“Thanks to the creation and adoption of these open standardized architectures, the car and aircraft manufacturers and their suppliers of electronic systems and components have reduced their development costs and at the same time increased the quality, reliability and safety of their products,” says Wojnarowicz, adding: “There are valuable lessons to be learned from these industries that can be and should be ported over to the maritime domain, and this is how the concept of an open reference system architecture for the maritime domain, named MARSSA, came about.” 

Due to the significant fragmentation of the maritime market Wojnarowicz opted for an Open Source approach for MARSSA, the project handed over the open source community two and a half years ago after three years of development by Marsec-XL. 

MARSSA is available free of charge to anyone who wishes to use its software code and embed it in their own systems and products. 

Going open source with a reference system architecture was certainly an innovative – if not disruptive – move, similar to what happened with the Linux operating system, reckons the Polish national.

MARSSA has been identified as one of key technologies to feed into the MONALISA 2.0 Motorways of the Sea project under the leadership of the Swedish Maritime Administration

Other exciting projects Marsec-XL is working on include ORCA (Open Radar Collaboration Action), something Wojnarowicz  says is “a very exciting new project” which is being worked on with academia and research institutions as well as other maritime industry players.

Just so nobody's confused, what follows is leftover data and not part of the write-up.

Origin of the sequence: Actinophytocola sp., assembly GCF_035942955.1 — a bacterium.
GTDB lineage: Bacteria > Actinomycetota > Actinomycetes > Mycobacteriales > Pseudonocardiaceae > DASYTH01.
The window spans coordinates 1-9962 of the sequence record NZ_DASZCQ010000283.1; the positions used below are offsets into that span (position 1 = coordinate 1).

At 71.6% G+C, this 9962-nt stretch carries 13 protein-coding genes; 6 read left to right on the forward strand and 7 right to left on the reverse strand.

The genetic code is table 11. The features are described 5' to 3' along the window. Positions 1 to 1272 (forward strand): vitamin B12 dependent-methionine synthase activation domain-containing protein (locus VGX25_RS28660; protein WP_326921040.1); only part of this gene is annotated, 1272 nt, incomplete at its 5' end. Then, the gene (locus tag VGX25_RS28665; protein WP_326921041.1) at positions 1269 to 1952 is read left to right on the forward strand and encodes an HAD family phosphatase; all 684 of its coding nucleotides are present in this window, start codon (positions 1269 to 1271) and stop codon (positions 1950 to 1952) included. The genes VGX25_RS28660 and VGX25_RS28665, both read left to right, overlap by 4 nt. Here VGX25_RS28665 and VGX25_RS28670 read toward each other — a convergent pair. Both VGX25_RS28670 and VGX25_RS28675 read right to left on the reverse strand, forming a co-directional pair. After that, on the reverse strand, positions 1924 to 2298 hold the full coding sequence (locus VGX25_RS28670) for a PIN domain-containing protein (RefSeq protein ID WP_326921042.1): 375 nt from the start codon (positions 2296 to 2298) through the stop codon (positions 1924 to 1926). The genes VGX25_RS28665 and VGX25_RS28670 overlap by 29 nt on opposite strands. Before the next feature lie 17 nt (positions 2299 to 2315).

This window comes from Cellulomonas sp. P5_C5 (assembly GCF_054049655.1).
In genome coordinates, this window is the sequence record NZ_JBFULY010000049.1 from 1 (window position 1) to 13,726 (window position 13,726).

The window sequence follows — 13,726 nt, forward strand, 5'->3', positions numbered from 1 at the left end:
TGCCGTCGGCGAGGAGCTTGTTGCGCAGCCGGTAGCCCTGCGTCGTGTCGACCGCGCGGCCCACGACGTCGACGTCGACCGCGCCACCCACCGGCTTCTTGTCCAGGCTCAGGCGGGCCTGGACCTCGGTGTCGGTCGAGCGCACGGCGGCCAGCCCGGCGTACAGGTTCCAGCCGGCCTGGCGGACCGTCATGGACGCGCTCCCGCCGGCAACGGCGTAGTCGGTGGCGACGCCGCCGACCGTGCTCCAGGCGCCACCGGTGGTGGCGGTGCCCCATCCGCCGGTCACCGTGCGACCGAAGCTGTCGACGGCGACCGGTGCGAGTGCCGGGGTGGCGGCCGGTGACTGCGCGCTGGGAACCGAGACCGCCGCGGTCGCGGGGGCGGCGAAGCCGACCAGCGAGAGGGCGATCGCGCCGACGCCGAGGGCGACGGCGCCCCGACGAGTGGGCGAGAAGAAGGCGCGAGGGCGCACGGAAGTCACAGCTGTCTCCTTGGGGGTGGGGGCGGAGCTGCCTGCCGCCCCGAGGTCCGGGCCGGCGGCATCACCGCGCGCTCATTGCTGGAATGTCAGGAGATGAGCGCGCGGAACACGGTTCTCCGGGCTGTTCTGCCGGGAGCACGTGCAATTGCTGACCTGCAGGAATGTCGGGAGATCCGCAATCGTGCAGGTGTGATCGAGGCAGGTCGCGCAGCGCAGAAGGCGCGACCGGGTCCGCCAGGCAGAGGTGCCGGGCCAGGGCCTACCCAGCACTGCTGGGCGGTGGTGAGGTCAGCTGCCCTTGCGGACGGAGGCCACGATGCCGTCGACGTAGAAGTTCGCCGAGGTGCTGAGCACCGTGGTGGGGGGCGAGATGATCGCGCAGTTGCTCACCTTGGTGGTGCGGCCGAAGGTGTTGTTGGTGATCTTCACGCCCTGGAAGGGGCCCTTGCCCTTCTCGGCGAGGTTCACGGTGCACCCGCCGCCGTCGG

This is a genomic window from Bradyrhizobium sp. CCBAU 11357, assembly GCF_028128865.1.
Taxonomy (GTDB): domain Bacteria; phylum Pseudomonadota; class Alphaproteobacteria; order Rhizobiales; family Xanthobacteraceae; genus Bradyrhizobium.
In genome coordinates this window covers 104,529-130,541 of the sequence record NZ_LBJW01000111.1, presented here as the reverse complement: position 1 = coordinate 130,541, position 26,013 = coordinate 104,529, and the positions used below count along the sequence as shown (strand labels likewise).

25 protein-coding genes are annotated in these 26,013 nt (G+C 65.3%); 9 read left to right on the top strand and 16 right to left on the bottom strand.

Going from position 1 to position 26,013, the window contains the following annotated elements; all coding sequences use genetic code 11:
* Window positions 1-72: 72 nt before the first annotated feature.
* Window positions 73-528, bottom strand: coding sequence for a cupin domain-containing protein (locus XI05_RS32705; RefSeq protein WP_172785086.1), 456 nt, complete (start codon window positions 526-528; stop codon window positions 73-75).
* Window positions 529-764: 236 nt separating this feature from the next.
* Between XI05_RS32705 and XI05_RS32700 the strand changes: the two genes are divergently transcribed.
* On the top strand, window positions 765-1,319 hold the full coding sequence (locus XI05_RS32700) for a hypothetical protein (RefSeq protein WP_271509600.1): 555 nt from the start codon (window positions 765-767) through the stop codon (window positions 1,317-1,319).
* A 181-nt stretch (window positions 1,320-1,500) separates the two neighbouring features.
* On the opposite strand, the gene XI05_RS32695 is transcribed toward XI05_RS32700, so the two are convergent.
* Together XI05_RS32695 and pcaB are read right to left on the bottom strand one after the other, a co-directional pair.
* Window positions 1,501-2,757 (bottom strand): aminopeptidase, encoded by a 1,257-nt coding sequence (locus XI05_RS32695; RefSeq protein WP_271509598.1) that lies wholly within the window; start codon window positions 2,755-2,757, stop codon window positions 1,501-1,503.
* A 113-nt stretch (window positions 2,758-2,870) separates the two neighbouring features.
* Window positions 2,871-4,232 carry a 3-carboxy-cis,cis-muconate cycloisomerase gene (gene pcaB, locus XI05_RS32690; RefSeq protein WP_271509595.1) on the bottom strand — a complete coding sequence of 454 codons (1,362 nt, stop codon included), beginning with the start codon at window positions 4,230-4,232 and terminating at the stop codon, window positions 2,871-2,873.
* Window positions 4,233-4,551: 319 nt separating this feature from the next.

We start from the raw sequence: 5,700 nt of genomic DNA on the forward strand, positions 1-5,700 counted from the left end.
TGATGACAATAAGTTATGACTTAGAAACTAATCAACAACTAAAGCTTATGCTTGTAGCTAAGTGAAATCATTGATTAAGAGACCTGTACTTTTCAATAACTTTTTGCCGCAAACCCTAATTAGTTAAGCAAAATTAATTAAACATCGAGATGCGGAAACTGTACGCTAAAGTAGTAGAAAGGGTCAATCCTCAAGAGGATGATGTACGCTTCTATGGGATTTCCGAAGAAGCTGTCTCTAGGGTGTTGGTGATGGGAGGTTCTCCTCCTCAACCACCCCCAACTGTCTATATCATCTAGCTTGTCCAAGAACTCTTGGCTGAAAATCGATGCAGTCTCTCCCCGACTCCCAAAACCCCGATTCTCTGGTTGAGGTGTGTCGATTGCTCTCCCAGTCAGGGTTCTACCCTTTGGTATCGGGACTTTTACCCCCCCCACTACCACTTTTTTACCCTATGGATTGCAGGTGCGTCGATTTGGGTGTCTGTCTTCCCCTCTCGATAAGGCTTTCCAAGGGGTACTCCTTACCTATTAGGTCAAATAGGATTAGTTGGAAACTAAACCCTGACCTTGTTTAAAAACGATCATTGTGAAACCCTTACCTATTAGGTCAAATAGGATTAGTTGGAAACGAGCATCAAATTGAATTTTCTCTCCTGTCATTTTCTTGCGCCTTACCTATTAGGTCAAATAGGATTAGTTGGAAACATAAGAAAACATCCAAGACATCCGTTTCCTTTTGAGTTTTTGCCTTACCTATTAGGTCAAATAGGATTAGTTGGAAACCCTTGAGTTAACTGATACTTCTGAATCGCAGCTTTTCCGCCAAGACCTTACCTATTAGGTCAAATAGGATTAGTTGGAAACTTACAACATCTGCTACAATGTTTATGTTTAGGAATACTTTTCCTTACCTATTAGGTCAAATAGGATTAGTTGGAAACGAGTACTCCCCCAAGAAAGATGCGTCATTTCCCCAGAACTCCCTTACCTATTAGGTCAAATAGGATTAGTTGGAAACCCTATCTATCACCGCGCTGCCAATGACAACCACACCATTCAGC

Marsec-XL is also looking at GoogleGlass integration as maritime navigation aids to increase the operational awareness and safety.

Returning to a regular theme on Maritime CEO, on whether shipping has fully embraced e-commerce, Wojnarowicz says the high costs of connectivity at sea has been a big barrier. 

“In shipping today we face one big challenge of continuous and affordable internet connection and data transfer,” she says, adding: “This is specifically challenging for sea going vessels where the reliability and costs associated with the use of internet are unfortunately still close to prohibitive, and I think this is the one of the main factors inhibiting the full transition to e-commerce.”

On her WISTA involvement Wojnarowicz is with her native Polish chapter of the association and is in the midst of setting up a chapter in Malta. 

“There are some fabulous maritime ladies in Malta, who I'm working with on setting up WISTA Malta, and we are all eager to contribute to the global growth of WISTA,” she says.   [06/11/13]



Women’s International Shipping & Trading Association (WISTA) is an international organisation for women in management positions involved in the maritime transportation business and related trades worldwide. It is a major player in attracting more women to the industry and in supporting women in management positions. With networking, education and mentoring in focus, WISTA seeks to enhance members’ competence and empower career success. Visit the WISTA website at: